One of the best toys we had as children was two big tubs of mosaic tiles, the exact size and thickness of dominoes, and with it we'd build mazes all over the house. One, almost finished, was knocked down, much to our dismay, by the wanderings of one of our pet turtles, who was not fazed in the least. A turtle takes the long view.
I've still got some downstairs. If we had wood or tile floors I'd probably make one last maze...after putting the cats in the basement. What made me remember this old homemade toy was a story I heard today:
I ran into a lady in town as she was opening up her arts shop, to whom I've been trying to give our previous hot water heater. Having moved into her parents' old house, she really needs it, but neither one of us has a way to transport it; I needed to tell her we no longer had our landline telephone number. She handed me a little book, of the type with a nature photo on one page and some musings on the opposite one. A local photographer had put it out by herself, like musicians and writers are doing today rather than wasting their time tangling with the publishing or music industries. The author had been preoccupied when bringing the books in a few days earlier, because her parents had lost their home and the electricity to her studio was about to be shut off. The parents had kindly turned their landscaping business over to a younger generation, who had run it into the ground (as it were) and into debt. Due to legal entanglements, the parents were left holding the bag and had to sell their expansive country home, leaving it for a 650-square-foot cabin. In the turmoil, the photographer's mother had forgotten to pay her daughter's utility bills, which she had done while running the accounting end of the landscaping business.
The next day, eight of the eleven books sold, and the photographer had almost enough to pay the bill (wrangling with PP&L Electric about accepting partial payment, of course). And someone had left a $20 bill in her door for a past service -- just enough, in total, to pay it in full.
I thought that life is like a domino maze, and we only see the next one each day -- never the whole scheme. We don't know when some stealthy turtle of fate will knock the whole thing down; we don't see the "Y" fork in the path coming up. It may even be a circle and we'll get hit in the backside soon enough.
For those who have never worn hard shoes, more commonly known as surfers:
If your waves are too salty and not cold enough, or bratwurst isn't available at the beach taco stand, head to Sheboygan, Wisconsin on the shore of Lake Michigan for the biggest freshwater surfing scene in the world. Low pressure systems create favorable winds, rather than tides doing the job, to form swells and waves which get better, unfortunately, as the season advances into winter. There's a surf club sponsored by Blatz Brewery, which is so Wisconsin. When you hit the beach, ask for Doc -- he's been the resident guru since 1976.
For the Graphically Challenged
Two nations, Romania and Chad, have identical national flags. If the coat of arms in the center were removed, tiny Andorra has the same banner also. Someone should have been checking on these things.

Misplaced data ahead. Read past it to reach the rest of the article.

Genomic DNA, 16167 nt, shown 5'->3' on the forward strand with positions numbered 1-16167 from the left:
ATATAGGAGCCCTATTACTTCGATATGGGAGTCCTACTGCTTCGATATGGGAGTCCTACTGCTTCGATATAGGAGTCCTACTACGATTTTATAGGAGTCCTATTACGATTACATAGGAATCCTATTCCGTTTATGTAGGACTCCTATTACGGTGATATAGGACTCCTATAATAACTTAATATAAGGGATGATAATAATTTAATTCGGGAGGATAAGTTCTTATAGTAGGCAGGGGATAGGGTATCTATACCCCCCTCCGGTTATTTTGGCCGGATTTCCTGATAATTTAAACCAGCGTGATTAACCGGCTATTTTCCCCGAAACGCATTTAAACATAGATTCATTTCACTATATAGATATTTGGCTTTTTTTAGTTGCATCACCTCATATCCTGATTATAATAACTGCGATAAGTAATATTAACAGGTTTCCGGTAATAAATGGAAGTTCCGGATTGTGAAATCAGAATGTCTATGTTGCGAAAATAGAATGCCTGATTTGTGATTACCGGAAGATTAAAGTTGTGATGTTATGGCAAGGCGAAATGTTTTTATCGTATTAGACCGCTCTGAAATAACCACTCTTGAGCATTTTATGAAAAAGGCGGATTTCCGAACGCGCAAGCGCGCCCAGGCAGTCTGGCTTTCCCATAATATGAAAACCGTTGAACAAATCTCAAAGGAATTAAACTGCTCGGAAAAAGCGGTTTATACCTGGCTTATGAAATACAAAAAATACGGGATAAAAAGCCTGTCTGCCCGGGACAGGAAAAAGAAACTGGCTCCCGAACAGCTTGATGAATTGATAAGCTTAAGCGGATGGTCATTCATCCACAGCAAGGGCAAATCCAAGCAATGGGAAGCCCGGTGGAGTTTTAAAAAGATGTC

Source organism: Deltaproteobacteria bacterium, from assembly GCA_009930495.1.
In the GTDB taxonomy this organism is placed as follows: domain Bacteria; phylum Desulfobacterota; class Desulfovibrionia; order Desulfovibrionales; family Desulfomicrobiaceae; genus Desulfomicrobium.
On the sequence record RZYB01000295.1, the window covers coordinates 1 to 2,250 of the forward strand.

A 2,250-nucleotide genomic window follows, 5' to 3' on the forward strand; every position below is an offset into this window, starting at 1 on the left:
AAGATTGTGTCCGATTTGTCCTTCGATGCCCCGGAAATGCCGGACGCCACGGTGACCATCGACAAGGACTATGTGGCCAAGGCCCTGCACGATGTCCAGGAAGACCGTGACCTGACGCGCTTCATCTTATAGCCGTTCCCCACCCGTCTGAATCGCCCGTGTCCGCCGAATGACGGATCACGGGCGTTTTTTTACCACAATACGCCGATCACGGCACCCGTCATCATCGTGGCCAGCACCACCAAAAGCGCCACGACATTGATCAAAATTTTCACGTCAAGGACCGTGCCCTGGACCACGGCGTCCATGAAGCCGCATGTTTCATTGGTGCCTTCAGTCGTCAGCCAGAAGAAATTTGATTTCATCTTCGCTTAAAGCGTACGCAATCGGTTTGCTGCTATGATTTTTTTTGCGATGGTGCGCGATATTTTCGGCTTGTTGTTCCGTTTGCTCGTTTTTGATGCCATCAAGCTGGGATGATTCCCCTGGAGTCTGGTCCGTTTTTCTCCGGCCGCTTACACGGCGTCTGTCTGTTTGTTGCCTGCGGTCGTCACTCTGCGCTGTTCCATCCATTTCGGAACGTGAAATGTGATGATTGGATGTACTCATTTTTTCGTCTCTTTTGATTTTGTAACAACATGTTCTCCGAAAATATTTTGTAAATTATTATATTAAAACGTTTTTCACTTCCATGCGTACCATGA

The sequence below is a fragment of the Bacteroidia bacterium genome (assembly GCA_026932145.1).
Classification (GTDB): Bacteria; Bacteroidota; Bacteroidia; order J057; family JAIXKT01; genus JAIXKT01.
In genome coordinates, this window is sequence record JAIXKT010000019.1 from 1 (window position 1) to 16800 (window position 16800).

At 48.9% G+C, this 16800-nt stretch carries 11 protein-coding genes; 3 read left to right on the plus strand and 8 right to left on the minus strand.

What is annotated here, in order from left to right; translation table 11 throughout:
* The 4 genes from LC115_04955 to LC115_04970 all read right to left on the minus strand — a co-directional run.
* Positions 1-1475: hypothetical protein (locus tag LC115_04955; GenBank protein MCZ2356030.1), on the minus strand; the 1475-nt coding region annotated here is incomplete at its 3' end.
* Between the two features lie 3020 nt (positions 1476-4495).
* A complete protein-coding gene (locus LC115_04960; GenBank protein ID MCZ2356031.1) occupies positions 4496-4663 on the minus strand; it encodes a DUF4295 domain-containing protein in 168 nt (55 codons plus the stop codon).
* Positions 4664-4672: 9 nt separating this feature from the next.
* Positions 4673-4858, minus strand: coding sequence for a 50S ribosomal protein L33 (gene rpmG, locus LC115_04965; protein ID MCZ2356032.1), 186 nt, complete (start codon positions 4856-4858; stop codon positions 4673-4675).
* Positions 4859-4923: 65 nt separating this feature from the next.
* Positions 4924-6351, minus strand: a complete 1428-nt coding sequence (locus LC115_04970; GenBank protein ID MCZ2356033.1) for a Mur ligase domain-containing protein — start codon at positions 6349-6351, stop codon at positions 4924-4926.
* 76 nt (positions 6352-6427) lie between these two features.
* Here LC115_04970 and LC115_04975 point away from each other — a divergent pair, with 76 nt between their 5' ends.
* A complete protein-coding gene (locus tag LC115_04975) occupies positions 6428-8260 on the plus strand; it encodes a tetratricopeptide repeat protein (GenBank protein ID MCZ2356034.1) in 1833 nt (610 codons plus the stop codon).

What do Yalta, Crimea, Ukraine and Santa Barbara, California, USofA, have in common? A lot.
Both are tourist destinations, with similar size populations, nestled between sea and mountains. Both enjoy that prince of climates, the Mediterranean, with the attendant vineyards and orchards. The stretch of beach to the northeast of Yalta is even called Santa Barbara, which must sound interesting in the middle of a Russian sentence; this probably stems from their relationship as sister cities since 1987. The geography of their shorelines is a mirror image, and the cities physically resemble each other. If you traveled 6,715 miles from one to the other, you'd still feel right at home.
"A house is a pile of stuff with a cover on it." -- George Carlin
No wonder we're so rudderless, so deprived of any intelligent leadership: George is gone. He'll be missed especially because he won't ever be replaced -- his hammer hit the nail squarely on the head. Our heads, rather.
No other generation than ours has had so much disposable wealth to waste, or acquired more stuff, than ours. A blessing with a big curse hidden inside it. Now that we're seeing these old people in the mirror, we come upon the time in life when we must downsize or be hideously inconsiderate and leave the next generations to move it or get rid of it.
Here at Chez Rice, we're trying our level best, but sometimes it's like dipping out the ocean with a 1-cup measure. I've torn into the basement several times, and there's barely one or two more square feet of space freed up. The garage defies me; even with our small car, you have to be oh so careful opening the doors to avoid hitting the treasures and necessities lining three walls. If I could stack stuff against the door and still use it, I probably would. The only thing that redeems the situation is that some people will never get the car into the garage again; when you get to that point, your stuff owns your butt forever.
Because of our numbers and the mountains of stuff we have, selling or giving away some of this loot is becoming harder, according to recent news reports. Even the charity agencies are swamped. A good indicator is that we now see stuff of a quality that never appeared there before. What a conundrum: you can get expensive barely used stuff for very little -- and you don't want more! If the energy and financial crises swamp us, at least we have an awful lot of things already. The trouble is they have little value for barter or sale. Antiques and collectibles are down 40 - 50%; with the internet making things available worldwide that would have taken decades to find previously, the values drop even more precipitously.
Books and studies have been written about how we got into this mess, notably Clive Hamilton's Affluenza -- which I highly recommend. You will be brought up short when you see how people are so easily manipulated by advertising/public relations. If anyone does it right, it's the Italians, who have a concept of bella figura -- cutting a dashing figure; an Old World concept to be sure. The French prescription for affordable style is: a great haircut, a sweater or jacket of very good material, black pants (go with anything) and good shoes. Not a lot of stuff, for every place, time and season; just a look that goes from student to dinner party. We couldn't carry that off, I don't think.